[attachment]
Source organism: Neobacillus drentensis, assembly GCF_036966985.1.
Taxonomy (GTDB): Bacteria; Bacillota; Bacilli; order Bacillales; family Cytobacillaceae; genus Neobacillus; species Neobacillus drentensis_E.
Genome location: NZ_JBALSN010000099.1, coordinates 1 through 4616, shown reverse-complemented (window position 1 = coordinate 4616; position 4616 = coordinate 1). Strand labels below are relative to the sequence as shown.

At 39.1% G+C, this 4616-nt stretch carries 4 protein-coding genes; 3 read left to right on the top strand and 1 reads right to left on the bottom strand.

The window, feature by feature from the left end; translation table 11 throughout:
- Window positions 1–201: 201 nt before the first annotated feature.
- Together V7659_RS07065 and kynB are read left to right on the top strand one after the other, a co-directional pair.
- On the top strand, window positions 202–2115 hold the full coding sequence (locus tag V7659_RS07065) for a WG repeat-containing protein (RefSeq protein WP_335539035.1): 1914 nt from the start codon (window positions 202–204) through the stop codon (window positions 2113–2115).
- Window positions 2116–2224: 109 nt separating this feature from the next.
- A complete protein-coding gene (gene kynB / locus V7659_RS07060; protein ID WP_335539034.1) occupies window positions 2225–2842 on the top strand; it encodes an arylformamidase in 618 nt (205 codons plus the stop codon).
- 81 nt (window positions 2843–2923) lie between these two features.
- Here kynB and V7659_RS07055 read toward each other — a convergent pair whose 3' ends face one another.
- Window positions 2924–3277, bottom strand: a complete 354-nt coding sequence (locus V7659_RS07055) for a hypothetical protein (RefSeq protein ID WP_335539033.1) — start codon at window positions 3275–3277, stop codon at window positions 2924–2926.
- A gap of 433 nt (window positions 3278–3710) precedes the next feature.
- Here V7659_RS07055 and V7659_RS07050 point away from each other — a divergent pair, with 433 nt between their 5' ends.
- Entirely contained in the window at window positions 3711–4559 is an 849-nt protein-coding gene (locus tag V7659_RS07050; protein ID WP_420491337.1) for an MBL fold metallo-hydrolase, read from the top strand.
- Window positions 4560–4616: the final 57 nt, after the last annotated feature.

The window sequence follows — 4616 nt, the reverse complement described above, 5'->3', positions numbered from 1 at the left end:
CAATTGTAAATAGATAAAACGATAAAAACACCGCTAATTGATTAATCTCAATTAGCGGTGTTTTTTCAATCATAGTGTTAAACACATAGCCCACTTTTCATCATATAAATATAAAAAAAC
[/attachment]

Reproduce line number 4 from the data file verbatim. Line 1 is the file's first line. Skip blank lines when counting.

At 39.1% G+C, this 4616-nt stretch carries 4 protein-coding genes; 3 read left to right on the top strand and 1 reads right to left on the bottom strand.